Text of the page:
Part II: National Federation of Independent Business v. Sebelius: The Concurring Opinion

Nicole Tachibana[1]

National Federation of Independent Business v. Sebelius decided the constitutionality of the 2010 Patient Protection and Affordable Care Act (PPACA).[2] By expanding coverage, PPACA created a huge financial burden to the federal government and to the states, leaving a large number of the states to question PPACA’s constitutionality. Twenty-six states petitioned the United States Supreme Court for review of the constitutionality of the individual mandate after a series of split decisions at the appellate level.[3] The states not only asked the Court to find the individual mandate unconstitutional, but asked for the dismantlement of the entire law; opponents called the individual mandate “the backbone” of PPACA. If the Court found the individual mandate unconstitutional, the whole law must also fail.[4] Below is a summary of the concurring opinion.

A. The Commerce Clause: “Congress had a rational basis for concluding that the uninsured, as a class, substantially affect interstate commerce.”

The concurring opinion was penned by Justice Ruth Bader Ginsberg and joined by Justices Sonia Sotomayor, Stephen Breyer, and Elena Kagan in part. While the concurrence agreed with the outcome that Chief Justice John Roberts reached—that the Anti-Injunction Act did not bar the judicial review of the case and that the taxing power under the Constitution allows Congress to mandate minimum health insurance coverage—the concurrence went one step further. Justice Ginsberg stated that she would hold that the minimum health insurance coverage mandate is a valid use of Congress’s Commerce Clause powers.[5]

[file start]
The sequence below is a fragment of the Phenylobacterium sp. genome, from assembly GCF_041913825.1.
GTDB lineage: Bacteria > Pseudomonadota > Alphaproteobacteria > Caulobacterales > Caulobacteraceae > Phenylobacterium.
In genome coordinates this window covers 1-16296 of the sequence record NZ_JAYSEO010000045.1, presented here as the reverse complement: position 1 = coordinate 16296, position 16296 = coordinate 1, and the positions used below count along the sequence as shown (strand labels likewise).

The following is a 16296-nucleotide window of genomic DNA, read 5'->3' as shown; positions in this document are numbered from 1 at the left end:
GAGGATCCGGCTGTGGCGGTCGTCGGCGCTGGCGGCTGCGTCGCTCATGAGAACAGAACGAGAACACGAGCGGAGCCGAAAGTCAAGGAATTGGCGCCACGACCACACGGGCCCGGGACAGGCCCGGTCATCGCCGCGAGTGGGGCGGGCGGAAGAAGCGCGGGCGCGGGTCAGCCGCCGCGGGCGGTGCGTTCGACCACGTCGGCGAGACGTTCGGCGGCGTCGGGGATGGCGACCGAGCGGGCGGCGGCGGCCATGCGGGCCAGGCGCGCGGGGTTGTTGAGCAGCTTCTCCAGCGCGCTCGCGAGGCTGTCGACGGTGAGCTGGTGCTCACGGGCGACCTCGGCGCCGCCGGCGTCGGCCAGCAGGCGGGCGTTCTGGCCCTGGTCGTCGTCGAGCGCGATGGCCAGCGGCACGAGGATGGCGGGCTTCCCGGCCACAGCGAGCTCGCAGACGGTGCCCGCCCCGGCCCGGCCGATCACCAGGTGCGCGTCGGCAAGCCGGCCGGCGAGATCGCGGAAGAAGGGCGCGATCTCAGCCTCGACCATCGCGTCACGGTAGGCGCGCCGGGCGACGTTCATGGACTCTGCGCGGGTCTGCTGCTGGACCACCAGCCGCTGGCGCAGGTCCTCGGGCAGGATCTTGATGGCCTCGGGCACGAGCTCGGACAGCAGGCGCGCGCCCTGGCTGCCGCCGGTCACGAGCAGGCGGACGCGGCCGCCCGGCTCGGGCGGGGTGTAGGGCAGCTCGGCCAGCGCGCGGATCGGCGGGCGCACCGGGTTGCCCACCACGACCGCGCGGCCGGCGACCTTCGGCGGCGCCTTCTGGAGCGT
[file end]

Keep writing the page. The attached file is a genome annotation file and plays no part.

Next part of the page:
Ginsberg stressed the expansive economic nature and national importance of healthcare coverage. In 2009 alone, health care expenses “account[ed] for 17.6% of our Nation’s economy” with Americans spending $2.5 trillion on health care.[6] Unlike other industries, according to Ginsberg, healthcare is distinctive because “the market for medical care is one in which all individuals inevitably participate,” with almost 100% of Americans visiting a healthcare professional in their lifetime.[7] As a group, uninsured Americans have a disproportionate impact on healthcare, consuming over $100 billon in healthcare services.[8]   

To combat the rising costs of healthcare and to insure more Americans, Congress studied the different methods states took and analyzed what worked. For example, several states enacted guaranteed-issue and community-rating laws.[9] The guaranteed-issue laws address the preexisting conditions problem, preventing insurers from denying coverage based on a previous or current medical condition, while the community-rating laws required insurers to price policies according to communities (and not based on individual ratings which could lead to higher premiums for those with preexisting conditions).[10] Congress found that these two protections created a “death spiral” for the insurance markets in those states: increased premiums, reduction in the number of individuals with coverage, and reduced insurance products and providers.[11] Massachusetts alone seemed to create a system that avoided these issues. In addition to a guaranteed-issue and community-rating laws, that state required most residents obtain certain minimum health coverage.[12] The result: Massachusetts has less than 2% of its population uninsured and has drastically cut the amount spent on uncompensated care.[13] Congress used the Massachusetts model as a base for PPACA’s “individual mandate”[14] reforms.